Surviving Violence

Amid the ongoing ethnic unrest in Manipur, working Manipuri professionals in the city share their perspective on the crisis
For representational purposes
For representational purposes

BENGALURU:   Ever since May 3, the disturbing memories of the ethnic violence has remained fresh in the minds of everyone in Manipur. It’s the day blood spilled once again in a northeastern state. Recently on the matter, many notable people have either given their remarks or done their part. Prime Minister Narendra Modi has announced the ‘nation is with Manipur’.

Chef Suresh Pillai recently made the news after him and his team were able to rescue the family members of one of his staff who hailed from Manipur. Historian Ramachandra Guha has gone on record to suggest sacking Manipur’s Chief Minister N Biren Singh, who is presently campaigning for peace in the state, for failing to curb the violence. As of now, 181 people have died and over 300 injured in the spree of ethnic violence between the Meitei and the Kuki-Zo people. 

Ranjana Thiyam
Ranjana Thiyam

“I keep travelling to Manipur often and it has historically been a disturbed state. Ever since the ’70s and ’80s as all the legacy laws from the British-era continued. Eventually things started to get better. I was surprised to see there was a thriving nightlife in the city and it made me quite happy. But the events of May 3 changed everything.

The state is engulfed in a very stressful environment right now. The state of education in the state has also collapsed. Ones who can afford to go out are exploring their options. But there are folks who are also coming back to help their fellows with relief and charity work as it’s very needed right now,” shares Yumnam Dhaneswar, Manipuri Meitei Association Bangalore publicity and media secretary.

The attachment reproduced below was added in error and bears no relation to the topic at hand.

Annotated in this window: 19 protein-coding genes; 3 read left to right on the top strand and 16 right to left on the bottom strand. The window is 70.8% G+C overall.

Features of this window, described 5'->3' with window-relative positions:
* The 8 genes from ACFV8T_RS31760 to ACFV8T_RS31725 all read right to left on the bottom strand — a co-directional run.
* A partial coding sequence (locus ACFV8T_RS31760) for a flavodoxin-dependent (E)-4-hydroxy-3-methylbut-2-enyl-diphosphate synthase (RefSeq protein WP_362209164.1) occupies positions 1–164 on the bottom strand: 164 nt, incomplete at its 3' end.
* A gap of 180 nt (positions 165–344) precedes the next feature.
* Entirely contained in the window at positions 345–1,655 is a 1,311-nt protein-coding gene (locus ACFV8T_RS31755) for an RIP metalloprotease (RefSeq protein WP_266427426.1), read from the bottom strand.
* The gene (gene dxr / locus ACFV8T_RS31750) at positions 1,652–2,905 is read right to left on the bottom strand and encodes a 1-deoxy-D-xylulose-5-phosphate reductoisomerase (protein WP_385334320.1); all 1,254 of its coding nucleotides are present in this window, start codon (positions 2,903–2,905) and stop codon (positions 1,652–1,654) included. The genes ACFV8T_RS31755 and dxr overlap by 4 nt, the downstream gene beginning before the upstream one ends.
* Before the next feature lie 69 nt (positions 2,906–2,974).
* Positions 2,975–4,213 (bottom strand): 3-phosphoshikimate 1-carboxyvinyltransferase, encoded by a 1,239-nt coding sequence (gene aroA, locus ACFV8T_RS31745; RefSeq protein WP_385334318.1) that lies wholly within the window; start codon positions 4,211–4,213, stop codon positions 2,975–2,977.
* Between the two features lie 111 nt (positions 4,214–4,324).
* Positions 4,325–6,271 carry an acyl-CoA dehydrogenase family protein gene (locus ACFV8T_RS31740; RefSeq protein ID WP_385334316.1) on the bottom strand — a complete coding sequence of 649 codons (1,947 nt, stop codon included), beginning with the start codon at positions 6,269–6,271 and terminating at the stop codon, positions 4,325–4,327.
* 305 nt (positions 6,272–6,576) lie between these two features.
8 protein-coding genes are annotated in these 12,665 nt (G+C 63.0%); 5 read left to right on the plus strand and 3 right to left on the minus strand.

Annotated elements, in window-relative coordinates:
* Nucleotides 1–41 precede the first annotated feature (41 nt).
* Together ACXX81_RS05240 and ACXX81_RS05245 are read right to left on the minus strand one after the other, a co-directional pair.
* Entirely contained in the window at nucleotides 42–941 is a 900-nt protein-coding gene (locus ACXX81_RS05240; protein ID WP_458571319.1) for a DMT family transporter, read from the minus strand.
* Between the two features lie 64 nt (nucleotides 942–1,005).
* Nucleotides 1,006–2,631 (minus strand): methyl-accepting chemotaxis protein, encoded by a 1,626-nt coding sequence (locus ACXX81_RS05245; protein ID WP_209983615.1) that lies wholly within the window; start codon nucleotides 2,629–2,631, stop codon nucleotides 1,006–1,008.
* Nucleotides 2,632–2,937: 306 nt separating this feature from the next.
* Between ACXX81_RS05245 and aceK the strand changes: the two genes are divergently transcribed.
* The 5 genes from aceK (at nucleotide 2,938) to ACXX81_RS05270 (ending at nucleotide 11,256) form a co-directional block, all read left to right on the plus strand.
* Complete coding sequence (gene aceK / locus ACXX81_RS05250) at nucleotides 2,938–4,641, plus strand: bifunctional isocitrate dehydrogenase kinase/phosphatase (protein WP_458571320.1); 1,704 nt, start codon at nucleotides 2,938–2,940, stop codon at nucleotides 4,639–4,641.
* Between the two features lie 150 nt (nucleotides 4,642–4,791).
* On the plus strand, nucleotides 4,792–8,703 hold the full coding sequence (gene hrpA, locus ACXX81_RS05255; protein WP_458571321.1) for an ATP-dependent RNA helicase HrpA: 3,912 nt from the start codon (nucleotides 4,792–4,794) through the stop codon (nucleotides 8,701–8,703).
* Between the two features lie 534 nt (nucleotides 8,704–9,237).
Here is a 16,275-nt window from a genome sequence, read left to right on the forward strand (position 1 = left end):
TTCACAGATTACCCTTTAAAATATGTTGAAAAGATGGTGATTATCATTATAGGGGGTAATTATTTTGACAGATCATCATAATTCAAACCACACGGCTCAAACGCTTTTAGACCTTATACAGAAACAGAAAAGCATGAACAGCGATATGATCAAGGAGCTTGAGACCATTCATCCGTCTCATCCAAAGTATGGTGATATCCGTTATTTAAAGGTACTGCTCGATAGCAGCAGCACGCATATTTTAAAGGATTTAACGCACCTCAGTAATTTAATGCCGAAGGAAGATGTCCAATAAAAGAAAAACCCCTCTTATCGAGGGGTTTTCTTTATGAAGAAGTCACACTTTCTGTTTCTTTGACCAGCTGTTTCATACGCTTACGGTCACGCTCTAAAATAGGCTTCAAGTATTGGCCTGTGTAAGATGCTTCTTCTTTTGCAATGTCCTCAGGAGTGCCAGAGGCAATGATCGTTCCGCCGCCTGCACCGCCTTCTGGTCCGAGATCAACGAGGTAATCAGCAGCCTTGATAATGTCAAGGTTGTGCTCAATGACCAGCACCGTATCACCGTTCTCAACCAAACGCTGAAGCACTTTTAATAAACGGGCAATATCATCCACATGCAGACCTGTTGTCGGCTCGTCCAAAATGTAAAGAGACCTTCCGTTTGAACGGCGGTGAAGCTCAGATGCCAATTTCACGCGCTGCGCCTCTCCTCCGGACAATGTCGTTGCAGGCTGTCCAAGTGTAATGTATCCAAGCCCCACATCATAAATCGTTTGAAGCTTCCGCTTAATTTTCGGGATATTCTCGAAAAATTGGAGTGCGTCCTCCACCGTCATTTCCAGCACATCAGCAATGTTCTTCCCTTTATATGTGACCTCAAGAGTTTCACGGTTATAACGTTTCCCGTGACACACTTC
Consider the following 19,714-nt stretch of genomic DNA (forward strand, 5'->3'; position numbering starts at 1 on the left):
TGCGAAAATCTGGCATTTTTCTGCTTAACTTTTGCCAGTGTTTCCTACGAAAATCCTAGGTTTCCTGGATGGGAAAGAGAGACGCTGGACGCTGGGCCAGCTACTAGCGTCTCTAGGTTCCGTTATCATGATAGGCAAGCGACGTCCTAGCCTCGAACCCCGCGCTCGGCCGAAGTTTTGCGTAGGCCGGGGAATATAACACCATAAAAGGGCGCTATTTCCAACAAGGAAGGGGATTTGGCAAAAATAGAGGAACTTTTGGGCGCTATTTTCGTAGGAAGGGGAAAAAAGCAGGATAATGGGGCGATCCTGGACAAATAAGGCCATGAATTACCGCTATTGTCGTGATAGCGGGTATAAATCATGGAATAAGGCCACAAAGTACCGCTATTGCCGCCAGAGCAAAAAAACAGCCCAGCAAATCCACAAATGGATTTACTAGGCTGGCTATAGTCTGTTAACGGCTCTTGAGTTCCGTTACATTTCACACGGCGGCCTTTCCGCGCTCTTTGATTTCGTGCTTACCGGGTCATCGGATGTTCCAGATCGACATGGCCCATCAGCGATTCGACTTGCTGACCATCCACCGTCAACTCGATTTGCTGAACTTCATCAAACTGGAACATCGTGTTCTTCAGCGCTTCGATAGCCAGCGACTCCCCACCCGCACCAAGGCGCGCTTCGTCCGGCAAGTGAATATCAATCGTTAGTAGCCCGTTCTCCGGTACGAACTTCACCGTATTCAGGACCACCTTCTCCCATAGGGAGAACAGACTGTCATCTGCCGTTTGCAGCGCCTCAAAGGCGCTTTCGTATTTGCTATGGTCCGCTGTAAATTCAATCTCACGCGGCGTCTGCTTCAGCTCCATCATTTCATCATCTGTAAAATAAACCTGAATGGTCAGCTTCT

Post May, 27-year-old Gift, as she is known among family and friends, left home her home hurriedly. While she might have just gotten married to her fiancé in Nagaland, she decided it was a safer option to move to Bengaluru. Now employed in a salon, Gift, although away from her family, is relishing her new-found independence, at least to a certain extent. 

“It’s a brand new life. I live with eight people and another three from my hometown will also be moving in soon for the same I reasons I did. But the owner is understanding of our situation. Though it’s very cramped, it’s at least better than the situation back home,” she says, adding, “There was so much unrest, and the only option was to leave home. I can’t imagine doing a job like this or earning how much I do here back home. Honestly, most of us don’t have any option but to leave home if we have to make something of our lives.”

Some Places of Respite
While the situation is harrowing in many areas of the state, the city districts, the area around its capital Imphal in particular, has been a lot kinder to its citizens. “I come from the Imphal West area. Growing up, we had never seen any issue between the different tribes. We grew up in a very harmonious situation. But we did hear of the disturbances which were happening in more ‘underground’ regions. Even when I visited Manipur sometime last year, we didn’t see any sign of unrest in the Imphal area. We had no idea actually. Only after May this year, we kind of realised the gravity of the situation,” shares Sudha P (name changed). 

Ranjana Thiyam, also hailing from the Imphal West area, also did not see much signs of the conflict in her formative years. “However, after May 3, an atmosphere of panic and anxiety has taken over. Though I live in the Imphal West district, my place is in a foothill area. So, chances of an attack happening are not nill. My sister-in-law is pregnant and she hadn’t been getting sleep due to fear. In fact, all the women of the family were either sleeping together in one room or in the community hall while the men were keeping watch outside. Looking at that I thought it is not good for my sister-in-law, so I have brought her, my brother and my mother to Bengaluru currently,” concludes Thiyam. 

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